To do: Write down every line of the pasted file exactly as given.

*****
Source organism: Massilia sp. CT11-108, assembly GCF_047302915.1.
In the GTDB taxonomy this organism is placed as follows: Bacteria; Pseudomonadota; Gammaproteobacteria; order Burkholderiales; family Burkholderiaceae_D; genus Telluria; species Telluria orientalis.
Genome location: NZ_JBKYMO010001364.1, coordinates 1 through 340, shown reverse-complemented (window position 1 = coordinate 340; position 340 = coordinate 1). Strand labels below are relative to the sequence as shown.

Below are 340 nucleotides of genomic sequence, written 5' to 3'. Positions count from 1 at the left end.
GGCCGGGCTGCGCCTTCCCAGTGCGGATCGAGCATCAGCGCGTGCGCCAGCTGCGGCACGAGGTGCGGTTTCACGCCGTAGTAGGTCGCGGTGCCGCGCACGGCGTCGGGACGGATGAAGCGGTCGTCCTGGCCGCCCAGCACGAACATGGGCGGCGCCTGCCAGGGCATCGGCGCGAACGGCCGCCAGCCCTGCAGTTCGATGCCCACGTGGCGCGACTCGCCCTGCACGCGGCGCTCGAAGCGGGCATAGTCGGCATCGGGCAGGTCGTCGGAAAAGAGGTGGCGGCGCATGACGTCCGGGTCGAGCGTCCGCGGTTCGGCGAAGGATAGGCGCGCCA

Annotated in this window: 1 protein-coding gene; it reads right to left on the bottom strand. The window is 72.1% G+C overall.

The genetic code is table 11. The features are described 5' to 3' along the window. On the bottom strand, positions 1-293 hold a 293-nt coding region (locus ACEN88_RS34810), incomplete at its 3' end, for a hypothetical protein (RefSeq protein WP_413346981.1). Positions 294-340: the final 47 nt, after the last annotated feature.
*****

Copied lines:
Source organism: Massilia sp. CT11-108, assembly GCF_047302915.1.
In the GTDB taxonomy this organism is placed as follows: Bacteria; Pseudomonadota; Gammaproteobacteria; order Burkholderiales; family Burkholderiaceae_D; genus Telluria; species Telluria orientalis.
Genome location: NZ_JBKYMO010001364.1, coordinates 1 through 340, shown reverse-complemented (window position 1 = coordinate 340; position 340 = coordinate 1). Strand labels below are relative to the sequence as shown.

Below are 340 nucleotides of genomic sequence, written 5' to 3'. Positions count from 1 at the left end.
GGCCGGGCTGCGCCTTCCCAGTGCGGATCGAGCATCAGCGCGTGCGCCAGCTGCGGCACGAGGTGCGGTTTCACGCCGTAGTAGGTCGCGGTGCCGCGCACGGCGTCGGGACGGATGAAGCGGTCGTCCTGGCCGCCCAGCACGAACATGGGCGGCGCCTGCCAGGGCATCGGCGCGAACGGCCGCCAGCCCTGCAGTTCGATGCCCACGTGGCGCGACTCGCCCTGCACGCGGCGCTCGAAGCGGGCATAGTCGGCATCGGGCAGGTCGTCGGAAAAGAGGTGGCGGCGCATGACGTCCGGGTCGAGCGTCCGCGGTTCGGCGAAGGATAGGCGCGCCA

Annotated in this window: 1 protein-coding gene; it reads right to left on the bottom strand. The window is 72.1% G+C overall.

The genetic code is table 11. The features are described 5' to 3' along the window. On the bottom strand, positions 1-293 hold a 293-nt coding region (locus ACEN88_RS34810), incomplete at its 3' end, for a hypothetical protein (RefSeq protein WP_413346981.1). Positions 294-340: the final 47 nt, after the last annotated feature.